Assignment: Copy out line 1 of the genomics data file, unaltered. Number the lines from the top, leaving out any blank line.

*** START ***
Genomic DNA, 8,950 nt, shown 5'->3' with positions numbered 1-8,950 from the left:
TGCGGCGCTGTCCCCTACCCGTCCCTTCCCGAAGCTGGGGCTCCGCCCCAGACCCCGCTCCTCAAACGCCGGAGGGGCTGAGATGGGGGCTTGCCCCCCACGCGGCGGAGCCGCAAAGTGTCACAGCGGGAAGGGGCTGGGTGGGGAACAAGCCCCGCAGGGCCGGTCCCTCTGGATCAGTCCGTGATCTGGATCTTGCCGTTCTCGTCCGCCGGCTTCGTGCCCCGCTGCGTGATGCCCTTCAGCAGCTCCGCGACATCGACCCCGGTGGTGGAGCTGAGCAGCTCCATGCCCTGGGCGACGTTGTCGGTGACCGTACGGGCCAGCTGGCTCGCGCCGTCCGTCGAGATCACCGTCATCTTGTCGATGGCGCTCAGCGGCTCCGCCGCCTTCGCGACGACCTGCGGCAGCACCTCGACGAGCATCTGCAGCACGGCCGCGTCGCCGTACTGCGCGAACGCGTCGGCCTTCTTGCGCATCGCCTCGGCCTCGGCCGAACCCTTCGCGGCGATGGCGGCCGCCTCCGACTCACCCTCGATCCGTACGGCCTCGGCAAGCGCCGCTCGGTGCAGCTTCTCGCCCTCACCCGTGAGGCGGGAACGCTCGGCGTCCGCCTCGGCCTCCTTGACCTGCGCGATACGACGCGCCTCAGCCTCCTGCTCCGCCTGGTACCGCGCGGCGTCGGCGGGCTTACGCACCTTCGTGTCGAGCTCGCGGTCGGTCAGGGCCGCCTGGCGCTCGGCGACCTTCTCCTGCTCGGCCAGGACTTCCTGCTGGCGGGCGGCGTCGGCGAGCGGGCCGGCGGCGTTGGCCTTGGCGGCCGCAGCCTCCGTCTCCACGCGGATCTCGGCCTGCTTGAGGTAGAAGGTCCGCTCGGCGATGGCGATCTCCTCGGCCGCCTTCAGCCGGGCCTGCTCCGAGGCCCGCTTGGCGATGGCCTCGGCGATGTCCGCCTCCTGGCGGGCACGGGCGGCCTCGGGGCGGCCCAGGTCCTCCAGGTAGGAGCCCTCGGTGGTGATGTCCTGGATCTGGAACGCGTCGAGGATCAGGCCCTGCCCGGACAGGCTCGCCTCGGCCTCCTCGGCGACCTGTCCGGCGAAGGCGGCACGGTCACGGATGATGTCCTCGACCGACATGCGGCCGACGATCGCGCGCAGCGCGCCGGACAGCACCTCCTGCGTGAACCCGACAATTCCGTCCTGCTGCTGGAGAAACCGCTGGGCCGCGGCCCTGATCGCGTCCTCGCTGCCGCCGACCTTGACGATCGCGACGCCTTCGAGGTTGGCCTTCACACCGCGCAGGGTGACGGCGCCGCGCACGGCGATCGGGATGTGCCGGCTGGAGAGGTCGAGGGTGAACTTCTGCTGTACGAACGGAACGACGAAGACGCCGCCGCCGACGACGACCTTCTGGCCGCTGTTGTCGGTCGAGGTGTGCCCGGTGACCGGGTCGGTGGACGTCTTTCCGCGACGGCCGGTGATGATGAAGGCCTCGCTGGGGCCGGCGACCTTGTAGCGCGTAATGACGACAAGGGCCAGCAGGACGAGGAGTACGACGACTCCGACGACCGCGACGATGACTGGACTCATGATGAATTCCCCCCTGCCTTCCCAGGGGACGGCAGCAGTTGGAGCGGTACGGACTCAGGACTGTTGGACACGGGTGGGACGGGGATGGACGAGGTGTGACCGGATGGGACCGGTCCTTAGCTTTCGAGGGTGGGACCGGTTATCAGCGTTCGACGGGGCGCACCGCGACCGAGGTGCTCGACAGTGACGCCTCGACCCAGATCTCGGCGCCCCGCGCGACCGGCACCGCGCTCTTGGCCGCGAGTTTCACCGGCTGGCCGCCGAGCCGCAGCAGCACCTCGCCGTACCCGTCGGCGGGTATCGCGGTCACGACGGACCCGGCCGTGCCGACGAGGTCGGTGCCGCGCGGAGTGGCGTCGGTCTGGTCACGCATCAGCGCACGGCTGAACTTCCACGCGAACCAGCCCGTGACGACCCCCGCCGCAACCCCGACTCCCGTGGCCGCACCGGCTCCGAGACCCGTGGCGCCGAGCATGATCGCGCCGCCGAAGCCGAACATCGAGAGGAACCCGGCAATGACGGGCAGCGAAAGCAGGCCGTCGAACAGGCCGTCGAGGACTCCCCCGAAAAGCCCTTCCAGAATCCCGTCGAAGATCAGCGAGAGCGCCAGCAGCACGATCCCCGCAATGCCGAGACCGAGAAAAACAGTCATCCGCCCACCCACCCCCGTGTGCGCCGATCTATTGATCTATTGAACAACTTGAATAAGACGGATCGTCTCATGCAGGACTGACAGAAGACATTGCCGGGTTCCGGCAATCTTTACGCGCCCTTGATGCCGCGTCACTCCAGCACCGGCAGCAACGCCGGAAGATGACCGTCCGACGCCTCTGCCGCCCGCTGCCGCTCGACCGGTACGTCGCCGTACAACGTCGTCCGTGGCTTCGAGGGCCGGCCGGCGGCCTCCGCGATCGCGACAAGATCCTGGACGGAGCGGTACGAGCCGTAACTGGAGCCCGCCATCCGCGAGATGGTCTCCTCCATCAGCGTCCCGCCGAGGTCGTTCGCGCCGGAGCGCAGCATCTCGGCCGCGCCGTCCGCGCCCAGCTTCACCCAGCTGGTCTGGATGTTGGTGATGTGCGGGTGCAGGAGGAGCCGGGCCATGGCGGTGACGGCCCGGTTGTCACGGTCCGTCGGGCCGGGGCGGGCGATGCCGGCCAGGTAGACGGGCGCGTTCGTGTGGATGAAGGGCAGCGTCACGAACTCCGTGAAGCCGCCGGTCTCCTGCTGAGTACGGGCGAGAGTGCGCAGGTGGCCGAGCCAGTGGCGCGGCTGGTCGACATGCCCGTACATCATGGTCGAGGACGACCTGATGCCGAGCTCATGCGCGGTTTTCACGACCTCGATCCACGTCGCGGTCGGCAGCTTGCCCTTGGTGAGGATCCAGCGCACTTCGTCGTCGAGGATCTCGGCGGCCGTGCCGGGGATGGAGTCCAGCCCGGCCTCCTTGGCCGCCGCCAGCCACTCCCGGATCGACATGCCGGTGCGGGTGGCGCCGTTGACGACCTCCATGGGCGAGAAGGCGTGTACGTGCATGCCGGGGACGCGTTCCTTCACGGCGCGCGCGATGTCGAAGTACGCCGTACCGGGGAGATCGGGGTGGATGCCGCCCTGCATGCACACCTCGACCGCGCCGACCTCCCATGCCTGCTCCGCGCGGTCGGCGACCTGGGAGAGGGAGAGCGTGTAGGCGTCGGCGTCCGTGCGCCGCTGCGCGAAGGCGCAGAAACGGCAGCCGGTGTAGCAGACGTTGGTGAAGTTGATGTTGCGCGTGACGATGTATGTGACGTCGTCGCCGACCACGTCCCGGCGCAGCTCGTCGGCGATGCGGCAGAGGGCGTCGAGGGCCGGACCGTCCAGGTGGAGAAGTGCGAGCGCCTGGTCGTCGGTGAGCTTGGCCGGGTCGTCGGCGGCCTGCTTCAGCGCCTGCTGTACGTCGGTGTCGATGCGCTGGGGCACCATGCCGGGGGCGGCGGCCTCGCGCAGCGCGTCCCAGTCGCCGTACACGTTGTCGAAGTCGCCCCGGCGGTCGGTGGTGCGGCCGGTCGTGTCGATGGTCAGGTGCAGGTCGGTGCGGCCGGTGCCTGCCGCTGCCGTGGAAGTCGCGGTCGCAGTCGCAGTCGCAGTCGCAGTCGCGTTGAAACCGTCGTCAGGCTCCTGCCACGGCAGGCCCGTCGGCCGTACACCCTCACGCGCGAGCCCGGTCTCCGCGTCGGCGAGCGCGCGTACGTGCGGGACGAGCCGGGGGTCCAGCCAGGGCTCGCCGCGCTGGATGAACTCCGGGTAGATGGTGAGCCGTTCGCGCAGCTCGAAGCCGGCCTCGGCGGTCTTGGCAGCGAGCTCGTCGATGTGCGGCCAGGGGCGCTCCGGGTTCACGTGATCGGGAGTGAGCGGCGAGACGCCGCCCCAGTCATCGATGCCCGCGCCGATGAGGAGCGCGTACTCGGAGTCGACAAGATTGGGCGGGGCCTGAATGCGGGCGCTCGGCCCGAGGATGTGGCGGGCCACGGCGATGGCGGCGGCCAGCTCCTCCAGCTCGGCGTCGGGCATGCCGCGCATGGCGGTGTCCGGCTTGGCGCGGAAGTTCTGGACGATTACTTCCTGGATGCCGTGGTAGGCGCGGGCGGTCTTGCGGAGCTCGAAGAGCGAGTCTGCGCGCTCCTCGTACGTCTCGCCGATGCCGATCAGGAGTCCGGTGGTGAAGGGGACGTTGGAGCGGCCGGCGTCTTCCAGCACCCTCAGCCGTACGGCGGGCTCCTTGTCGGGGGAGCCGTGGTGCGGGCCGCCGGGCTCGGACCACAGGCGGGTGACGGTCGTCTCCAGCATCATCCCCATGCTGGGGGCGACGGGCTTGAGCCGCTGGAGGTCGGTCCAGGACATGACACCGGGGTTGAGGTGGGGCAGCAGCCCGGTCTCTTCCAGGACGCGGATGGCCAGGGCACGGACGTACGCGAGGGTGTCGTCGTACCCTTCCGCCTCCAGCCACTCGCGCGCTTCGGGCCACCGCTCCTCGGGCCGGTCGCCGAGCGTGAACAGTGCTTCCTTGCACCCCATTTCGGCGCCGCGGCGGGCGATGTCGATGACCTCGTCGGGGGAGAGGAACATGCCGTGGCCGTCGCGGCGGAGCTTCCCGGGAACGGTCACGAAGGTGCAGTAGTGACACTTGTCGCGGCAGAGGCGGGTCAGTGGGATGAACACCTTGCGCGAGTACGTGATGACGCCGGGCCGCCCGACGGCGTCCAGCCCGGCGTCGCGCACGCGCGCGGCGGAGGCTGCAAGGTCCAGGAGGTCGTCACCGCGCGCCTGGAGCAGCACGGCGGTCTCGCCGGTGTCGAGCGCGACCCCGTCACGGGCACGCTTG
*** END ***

Genomic DNA, 8,950 nt, shown 5'->3' with positions numbered 1-8,950 from the left: